“We were inspired to compile this database by astronomers who wanted to study galaxies and compare visible and gamma-ray light curves over long time periods,” said Daniel Kocevski, co-author of the repository and an astrophysicist at NASA’s Marshall Space Flight Center in Huntsville, Alabama . “We received requests to process one object at a time. Now the scientific community has access to all analyzed data for the entire catalog.”
The repository contains data for 1525 gamma-ray sources, but only variables. Astrophysicists are interested in variable sources because their study has led to many important discoveries. For example, Fermi and LAT helped find the connection between blazars and neutrinos. “High utilization and long-term monitoring of the gamma-ray sky have made the Fermi Large Area Telescope a pivotal tool in the exploration of time-domain and multimessenger astronomy,” the paper says.
Multimessenger astronomy is the combined study of energy, particles and gravitational waves in the cosmos. By identifying variable gamma-ray sources in the cosmos, the repository may play an important role in multimessenger astronomy. “By continuously reporting flow evolution and transition to high-flow states for many variable sources, the LCR is a valuable resource to trigger observations at other observatories,” the authors write.
The repository shows observations spanning 10 years, and there are likely more discoveries waiting to be uncovered in all of this data. “The historical light curve database could lead to new multimessenger insights into past events,” said paper co-author Michela Negro, an astrophysicist at the University of Maryland and NASA’s Goddard Space Flight Center in Greenbelt, Maryland.
Paul Villard, the French scientist who discovered gamma rays, was an intellectual maverick. He was the sole author of most of his published work and was not interested in fame. Villard was also fortunate that an inheritance freed him from teaching and he constructed his own experimental apparatus. These reasons are partly why his findings did not arouse much interest at the time. Another reason is that gamma rays didn’t really fit into the established picture of radiation and particles.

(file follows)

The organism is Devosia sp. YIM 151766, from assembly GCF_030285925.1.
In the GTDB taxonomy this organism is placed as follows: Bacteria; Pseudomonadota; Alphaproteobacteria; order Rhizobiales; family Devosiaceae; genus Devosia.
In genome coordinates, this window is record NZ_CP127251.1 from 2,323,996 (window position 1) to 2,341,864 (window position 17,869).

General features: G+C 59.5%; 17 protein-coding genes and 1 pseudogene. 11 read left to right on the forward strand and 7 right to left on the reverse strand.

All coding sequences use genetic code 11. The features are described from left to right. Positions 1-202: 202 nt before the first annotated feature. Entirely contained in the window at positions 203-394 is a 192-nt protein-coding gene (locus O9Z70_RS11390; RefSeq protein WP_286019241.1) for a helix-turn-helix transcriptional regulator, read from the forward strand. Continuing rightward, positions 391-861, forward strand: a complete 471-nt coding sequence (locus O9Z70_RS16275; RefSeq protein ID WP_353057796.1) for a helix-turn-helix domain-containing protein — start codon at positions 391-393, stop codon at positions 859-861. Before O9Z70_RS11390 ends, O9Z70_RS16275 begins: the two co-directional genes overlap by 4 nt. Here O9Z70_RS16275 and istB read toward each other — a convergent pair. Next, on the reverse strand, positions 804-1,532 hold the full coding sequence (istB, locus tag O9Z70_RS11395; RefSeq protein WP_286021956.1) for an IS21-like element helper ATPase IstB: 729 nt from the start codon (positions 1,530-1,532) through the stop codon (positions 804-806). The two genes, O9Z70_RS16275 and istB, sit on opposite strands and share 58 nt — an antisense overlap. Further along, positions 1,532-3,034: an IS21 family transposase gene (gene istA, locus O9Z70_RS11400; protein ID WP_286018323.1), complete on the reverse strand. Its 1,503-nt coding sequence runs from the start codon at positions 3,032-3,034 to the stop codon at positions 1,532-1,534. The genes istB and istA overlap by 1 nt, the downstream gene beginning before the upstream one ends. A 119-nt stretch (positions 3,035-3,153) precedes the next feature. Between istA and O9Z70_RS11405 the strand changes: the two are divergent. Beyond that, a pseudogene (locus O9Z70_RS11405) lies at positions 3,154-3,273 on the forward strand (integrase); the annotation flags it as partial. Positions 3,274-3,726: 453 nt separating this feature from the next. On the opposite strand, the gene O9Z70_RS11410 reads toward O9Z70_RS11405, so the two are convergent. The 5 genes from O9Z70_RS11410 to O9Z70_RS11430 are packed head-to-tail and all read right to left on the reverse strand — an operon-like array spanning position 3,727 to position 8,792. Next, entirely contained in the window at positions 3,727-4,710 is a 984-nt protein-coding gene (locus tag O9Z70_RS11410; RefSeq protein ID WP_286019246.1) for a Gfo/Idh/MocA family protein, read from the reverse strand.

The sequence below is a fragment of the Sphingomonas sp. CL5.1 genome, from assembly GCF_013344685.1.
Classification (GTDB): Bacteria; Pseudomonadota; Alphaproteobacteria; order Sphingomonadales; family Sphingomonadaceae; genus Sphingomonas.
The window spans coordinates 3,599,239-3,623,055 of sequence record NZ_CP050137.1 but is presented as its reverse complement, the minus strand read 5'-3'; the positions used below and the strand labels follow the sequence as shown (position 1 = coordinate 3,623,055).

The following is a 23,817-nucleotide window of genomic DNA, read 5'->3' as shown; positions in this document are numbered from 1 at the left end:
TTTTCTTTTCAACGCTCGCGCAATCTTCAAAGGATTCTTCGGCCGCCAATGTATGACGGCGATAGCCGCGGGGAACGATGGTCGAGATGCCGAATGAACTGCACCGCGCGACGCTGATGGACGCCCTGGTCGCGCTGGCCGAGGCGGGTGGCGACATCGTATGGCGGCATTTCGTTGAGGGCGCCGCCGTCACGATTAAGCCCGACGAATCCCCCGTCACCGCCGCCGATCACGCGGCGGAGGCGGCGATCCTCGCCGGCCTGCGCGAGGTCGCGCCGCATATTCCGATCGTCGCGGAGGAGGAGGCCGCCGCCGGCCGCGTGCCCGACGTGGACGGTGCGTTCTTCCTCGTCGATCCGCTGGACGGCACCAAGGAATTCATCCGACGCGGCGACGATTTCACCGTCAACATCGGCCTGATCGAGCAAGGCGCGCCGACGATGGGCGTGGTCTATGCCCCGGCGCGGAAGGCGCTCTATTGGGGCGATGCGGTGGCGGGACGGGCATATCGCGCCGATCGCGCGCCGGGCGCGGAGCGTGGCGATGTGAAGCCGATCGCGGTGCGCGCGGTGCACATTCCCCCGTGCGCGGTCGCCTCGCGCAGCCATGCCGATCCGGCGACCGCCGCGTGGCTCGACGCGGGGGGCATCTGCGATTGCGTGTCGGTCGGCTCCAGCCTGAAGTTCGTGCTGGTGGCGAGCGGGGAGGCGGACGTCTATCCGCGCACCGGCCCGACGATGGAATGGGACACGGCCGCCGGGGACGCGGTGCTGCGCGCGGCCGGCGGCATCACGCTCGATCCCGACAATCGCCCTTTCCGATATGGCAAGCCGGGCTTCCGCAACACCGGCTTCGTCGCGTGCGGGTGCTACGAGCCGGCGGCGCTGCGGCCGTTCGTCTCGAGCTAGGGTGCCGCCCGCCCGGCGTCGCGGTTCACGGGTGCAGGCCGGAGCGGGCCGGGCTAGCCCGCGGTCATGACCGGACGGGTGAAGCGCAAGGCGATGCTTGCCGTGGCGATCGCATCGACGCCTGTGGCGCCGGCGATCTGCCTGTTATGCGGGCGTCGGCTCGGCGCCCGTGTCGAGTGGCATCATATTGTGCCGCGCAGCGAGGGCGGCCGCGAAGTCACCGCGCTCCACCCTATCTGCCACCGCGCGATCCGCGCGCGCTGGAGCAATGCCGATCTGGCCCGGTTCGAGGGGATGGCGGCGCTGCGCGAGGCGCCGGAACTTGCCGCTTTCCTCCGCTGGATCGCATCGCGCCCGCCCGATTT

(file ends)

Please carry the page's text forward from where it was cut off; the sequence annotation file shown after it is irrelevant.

After Villard published his two papers on gamma rays in 1900, he stopped studying them. Several years passed before Villard’s discovery was called gamma rays, although Villard himself never called them that. In 1903, New Zealand physicist Ernest Rutherford named them gamma rays, and the name stuck. In the years that followed, other researchers made further advances in understanding gamma rays. Villard’s name has faded while his peers from the same era are better known.
It is interesting to imagine what scientists like Villard would think about the current state of science. Could he possibly have imagined that we would have an orbiting telescope measuring cosmic gamma-ray sources and linking them to supermassive black holes in distant galaxies? Could he have imagined in his wildest dreams that people would sit in front of their own computers and access data and images from space telescopes without a break or payment? Could he have imagined the role gamma rays would play in astrophysics?